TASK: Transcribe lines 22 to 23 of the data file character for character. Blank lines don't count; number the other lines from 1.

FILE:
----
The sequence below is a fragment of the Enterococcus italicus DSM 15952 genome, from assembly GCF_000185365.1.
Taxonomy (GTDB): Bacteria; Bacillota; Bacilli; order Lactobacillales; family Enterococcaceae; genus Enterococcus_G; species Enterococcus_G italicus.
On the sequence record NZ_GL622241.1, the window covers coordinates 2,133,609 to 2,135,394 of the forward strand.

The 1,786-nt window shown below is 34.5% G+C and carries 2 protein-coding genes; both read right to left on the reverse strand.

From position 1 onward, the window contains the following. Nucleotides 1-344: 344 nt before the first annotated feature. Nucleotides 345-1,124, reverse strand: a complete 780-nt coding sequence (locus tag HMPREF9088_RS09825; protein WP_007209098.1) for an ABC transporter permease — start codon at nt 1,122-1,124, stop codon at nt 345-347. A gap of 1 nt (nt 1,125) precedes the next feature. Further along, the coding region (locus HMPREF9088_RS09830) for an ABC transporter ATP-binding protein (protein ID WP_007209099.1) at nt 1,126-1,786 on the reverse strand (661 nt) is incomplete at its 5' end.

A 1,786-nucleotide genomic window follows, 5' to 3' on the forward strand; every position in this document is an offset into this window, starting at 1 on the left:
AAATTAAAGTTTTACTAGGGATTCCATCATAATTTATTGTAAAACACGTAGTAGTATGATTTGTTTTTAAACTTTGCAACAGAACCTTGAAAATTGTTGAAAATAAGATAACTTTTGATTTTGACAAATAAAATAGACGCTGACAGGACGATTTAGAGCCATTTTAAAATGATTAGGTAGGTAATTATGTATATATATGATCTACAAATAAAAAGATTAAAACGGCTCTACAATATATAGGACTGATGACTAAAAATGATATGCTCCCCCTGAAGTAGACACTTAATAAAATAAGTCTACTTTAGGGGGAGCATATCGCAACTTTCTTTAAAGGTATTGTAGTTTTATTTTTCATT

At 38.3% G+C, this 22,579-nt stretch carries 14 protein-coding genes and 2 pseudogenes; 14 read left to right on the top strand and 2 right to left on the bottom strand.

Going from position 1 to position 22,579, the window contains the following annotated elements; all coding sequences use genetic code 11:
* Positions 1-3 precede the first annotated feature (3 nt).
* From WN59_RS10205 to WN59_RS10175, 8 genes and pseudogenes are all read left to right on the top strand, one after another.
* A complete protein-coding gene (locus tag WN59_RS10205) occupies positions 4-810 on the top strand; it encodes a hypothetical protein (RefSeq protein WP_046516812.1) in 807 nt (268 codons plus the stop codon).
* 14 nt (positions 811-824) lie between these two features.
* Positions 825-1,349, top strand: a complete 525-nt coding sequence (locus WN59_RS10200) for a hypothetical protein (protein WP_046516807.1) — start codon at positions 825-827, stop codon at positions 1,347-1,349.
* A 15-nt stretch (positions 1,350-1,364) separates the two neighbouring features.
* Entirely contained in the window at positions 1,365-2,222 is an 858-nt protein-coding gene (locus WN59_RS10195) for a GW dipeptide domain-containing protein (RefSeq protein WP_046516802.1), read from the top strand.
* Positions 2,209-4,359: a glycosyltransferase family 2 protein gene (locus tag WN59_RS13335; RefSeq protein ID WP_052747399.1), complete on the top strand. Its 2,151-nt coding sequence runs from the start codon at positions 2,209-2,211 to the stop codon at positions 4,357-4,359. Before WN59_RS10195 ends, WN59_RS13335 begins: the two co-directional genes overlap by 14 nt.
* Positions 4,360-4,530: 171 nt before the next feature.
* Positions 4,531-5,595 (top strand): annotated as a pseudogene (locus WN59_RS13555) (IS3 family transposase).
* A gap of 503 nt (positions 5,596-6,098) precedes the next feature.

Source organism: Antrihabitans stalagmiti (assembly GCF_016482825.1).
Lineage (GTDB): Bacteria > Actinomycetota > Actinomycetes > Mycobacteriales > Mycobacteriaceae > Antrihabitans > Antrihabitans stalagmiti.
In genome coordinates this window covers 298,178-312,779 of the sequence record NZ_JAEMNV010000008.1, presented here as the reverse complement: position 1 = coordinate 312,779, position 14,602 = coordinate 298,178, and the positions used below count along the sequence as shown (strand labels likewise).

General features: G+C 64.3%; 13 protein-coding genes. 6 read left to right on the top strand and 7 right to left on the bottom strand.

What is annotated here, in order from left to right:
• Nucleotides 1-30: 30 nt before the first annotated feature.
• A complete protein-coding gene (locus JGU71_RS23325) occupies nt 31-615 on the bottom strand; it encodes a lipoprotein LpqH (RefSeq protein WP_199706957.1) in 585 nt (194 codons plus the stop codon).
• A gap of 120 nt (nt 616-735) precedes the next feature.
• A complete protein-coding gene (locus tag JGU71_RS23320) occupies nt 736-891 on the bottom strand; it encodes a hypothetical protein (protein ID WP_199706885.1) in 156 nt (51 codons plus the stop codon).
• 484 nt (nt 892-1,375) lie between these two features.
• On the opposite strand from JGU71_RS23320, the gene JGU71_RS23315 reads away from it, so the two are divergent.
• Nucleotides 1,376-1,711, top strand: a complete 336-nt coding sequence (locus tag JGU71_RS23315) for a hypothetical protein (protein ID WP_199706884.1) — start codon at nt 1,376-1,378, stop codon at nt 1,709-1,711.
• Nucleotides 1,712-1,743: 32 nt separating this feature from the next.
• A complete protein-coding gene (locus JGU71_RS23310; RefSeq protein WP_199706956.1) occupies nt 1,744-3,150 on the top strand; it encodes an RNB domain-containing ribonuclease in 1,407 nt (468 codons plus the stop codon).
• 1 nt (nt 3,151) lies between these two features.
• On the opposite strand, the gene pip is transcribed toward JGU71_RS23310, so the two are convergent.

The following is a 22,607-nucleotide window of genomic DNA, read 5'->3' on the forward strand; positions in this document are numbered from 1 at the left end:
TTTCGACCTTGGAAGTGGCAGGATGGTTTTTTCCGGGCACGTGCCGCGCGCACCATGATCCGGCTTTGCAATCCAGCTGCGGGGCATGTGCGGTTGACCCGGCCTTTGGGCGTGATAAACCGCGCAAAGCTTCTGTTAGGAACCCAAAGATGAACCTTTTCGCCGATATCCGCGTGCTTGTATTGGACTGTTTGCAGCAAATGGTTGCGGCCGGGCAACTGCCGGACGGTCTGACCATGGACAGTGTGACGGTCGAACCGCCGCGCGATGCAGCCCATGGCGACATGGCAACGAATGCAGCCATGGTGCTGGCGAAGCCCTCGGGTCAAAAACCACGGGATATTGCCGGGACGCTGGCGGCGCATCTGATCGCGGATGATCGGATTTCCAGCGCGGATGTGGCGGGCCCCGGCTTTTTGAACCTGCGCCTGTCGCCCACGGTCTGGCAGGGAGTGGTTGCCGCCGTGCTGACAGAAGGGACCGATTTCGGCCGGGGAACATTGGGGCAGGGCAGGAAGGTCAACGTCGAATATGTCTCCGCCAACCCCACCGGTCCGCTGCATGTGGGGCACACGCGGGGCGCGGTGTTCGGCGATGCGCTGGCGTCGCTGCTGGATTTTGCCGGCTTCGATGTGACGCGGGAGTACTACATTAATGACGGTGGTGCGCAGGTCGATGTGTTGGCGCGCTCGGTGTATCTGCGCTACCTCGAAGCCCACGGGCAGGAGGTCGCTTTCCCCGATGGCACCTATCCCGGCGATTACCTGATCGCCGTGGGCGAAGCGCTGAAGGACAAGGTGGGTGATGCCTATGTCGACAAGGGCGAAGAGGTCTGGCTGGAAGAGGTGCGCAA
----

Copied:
Lineage (GTDB): Bacteria > Actinomycetota > Actinomycetes > Mycobacteriales > Mycobacteriaceae > Antrihabitans > Antrihabitans stalagmiti.
In genome coordinates this window covers 298,178-312,779 of the sequence record NZ_JAEMNV010000008.1, presented here as the reverse complement: position 1 = coordinate 312,779, position 14,602 = coordinate 298,178, and the positions used below count along the sequence as shown (strand labels likewise).